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Peace Officer Training and the Deaf:

An examination of the current status of peace officer training in the area of Deaf culture and police/deaf contacts.  Part 1 of an evaluation and recommendation. Part two covers specific recommendations for changes to the current program.

David Birozy
November 17, 2007
 

Peace Officer Training and the Deaf Community

 

 

The California Commission on Peace Officer Standards and Training (POST; herein referred to as the Commission) is tasked with a number of different responsibilities related to, inter alia, peace officer selection, training, development of minimum standards for hiring, and training.[1] [2]   In addition, the Commission is statutorily mandated to conduct research concerning job-related educational standards for law enforcement officers in California.[3]

 

One of the tasks that falls under the direction of the Commission is the development of minimum standards (including training standards) for the 39 approved basic police academies in California.  The Commission has established a minimum of 664 hours of training in the Regular Basic Course (the “police academy” for most classifications of full time peace officers).  These hours are allocated to 41 individual topics.  Each individual topic is referred to as a “Learning Domain.”  Each Learning Domain is identified by a sequential number.[4]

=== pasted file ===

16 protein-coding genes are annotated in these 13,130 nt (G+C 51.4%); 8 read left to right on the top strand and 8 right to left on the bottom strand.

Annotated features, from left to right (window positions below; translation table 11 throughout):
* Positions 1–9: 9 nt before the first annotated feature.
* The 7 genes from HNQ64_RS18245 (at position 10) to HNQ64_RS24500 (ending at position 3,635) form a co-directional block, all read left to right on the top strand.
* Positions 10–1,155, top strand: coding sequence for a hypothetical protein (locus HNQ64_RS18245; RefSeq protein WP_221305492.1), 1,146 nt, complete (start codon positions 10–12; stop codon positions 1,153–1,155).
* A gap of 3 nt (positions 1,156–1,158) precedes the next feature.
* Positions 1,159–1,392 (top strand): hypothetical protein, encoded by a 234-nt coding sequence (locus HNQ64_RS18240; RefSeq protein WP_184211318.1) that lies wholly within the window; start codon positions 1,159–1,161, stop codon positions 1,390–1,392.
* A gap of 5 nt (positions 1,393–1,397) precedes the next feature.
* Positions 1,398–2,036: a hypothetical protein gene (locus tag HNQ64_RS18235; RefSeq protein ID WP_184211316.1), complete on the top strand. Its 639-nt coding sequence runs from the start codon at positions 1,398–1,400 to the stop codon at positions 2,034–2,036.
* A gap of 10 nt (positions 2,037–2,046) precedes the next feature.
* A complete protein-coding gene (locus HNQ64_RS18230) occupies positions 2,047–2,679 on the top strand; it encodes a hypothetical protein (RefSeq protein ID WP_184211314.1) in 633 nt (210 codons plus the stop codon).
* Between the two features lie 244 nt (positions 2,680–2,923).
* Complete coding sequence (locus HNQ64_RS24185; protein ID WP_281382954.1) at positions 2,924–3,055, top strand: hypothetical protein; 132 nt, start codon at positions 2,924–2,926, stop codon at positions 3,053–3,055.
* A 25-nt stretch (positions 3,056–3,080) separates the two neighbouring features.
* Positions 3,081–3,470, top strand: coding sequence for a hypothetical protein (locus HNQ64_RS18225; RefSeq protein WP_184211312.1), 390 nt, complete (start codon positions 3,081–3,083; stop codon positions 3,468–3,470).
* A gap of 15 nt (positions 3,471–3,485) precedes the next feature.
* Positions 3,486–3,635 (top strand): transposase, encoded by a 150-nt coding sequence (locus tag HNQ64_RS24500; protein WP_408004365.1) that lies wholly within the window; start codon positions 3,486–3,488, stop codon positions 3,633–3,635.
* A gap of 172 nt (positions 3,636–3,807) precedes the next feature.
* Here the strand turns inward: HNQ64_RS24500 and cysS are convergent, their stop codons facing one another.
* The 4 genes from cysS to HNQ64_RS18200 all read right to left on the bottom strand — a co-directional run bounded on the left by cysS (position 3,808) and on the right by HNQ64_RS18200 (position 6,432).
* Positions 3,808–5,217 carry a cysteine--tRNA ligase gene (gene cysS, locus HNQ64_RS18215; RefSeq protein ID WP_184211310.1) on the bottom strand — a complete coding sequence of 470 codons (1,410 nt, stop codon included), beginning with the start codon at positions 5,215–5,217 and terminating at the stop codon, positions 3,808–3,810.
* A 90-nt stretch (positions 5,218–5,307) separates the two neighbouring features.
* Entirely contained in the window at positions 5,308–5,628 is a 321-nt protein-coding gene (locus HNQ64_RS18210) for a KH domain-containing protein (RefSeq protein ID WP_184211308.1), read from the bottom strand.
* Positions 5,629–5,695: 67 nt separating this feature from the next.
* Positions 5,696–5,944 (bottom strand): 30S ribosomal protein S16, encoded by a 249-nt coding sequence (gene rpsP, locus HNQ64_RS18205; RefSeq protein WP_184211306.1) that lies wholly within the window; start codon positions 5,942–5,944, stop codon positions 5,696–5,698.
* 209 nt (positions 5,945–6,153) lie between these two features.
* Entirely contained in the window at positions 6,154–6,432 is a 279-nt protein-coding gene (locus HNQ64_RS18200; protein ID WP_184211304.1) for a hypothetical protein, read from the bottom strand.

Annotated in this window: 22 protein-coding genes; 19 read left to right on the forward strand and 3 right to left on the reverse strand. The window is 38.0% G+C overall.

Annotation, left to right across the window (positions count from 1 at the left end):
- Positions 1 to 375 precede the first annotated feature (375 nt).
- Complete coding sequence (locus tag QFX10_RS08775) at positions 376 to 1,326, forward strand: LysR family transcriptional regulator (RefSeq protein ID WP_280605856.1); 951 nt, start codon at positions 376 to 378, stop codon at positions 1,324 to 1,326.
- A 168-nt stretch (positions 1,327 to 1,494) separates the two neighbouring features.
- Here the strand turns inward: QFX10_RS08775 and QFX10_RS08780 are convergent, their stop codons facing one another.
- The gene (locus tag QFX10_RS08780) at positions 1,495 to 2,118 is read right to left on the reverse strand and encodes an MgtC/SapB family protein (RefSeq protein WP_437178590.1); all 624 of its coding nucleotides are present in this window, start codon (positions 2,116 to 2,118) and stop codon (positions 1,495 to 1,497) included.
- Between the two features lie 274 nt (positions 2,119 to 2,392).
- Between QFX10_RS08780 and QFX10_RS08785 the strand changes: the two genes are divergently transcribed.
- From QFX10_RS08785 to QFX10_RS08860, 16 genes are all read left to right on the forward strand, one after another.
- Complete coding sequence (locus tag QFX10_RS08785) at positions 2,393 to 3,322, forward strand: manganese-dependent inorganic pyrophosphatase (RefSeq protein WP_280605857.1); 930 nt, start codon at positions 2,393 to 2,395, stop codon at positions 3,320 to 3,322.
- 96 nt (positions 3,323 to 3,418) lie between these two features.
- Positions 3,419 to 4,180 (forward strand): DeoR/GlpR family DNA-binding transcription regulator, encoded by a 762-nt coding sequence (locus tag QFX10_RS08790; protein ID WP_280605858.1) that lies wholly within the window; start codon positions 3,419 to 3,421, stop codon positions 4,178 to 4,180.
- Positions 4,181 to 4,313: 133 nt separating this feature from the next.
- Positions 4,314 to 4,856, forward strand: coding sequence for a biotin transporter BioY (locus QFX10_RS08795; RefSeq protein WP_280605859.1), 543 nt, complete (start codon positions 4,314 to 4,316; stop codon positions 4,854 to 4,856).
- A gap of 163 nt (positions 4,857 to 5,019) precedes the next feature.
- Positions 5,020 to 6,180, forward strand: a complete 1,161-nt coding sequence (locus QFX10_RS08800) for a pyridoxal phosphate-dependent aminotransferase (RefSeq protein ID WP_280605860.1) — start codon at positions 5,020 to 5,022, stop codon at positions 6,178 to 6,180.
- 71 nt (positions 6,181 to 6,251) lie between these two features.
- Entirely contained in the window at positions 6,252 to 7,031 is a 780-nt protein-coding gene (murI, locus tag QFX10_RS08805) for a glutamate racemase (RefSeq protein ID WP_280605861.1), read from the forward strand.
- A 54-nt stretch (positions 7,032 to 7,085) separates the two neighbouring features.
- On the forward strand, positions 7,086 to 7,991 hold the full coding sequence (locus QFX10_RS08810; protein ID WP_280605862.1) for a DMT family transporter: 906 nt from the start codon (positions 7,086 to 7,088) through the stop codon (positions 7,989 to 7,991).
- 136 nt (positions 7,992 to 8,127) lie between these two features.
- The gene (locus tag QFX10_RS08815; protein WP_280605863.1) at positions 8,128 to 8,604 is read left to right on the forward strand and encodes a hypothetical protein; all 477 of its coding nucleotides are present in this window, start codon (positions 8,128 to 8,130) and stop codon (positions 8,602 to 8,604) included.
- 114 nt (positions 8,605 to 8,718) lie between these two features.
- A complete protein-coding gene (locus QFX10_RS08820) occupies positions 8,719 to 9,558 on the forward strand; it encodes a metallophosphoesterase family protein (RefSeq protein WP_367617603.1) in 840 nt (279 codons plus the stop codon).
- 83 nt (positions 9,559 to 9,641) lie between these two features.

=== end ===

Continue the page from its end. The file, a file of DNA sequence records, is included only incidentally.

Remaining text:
For example, Learning Domain 3 is “Policing in the Community.”  Learning Domain 6 is “Property Crimes.”  Learning Domain 16 covers “Search and Seizure.  Each Learning Domain has set Training Specifications which identify the Learning Need, Learning Objectives, and required testing.[5]

 

Learning Domain 37 covers “Persons with Disabilities.”  The Basic Course Workbook Series for Learning Domain 37 is broken down into the following chapters:

 

  • Chapter 1 – Disability Laws
  • Chapter 2 – Developmental Disabilities
  • Chapter 3 – Physical Disabilities
  • Chapter 4 – Mental Illness

 

“Deafness and Hearing Impairments” is found within Chapter 3 of Learning Domain 37.[6]  The purpose behind the Learning Need for Chapter 3 (Physical Disabilities) is:  “In order to make appropriate decisions and serve those with physical disabilities, peace officers must be able to recognize indicators of people affected by physical disabilities.”[7]

 

The Learning Objectives for Chapter 3 – Physical Disabilities, and in particular, to “Deafness and Hearing Impaired” include: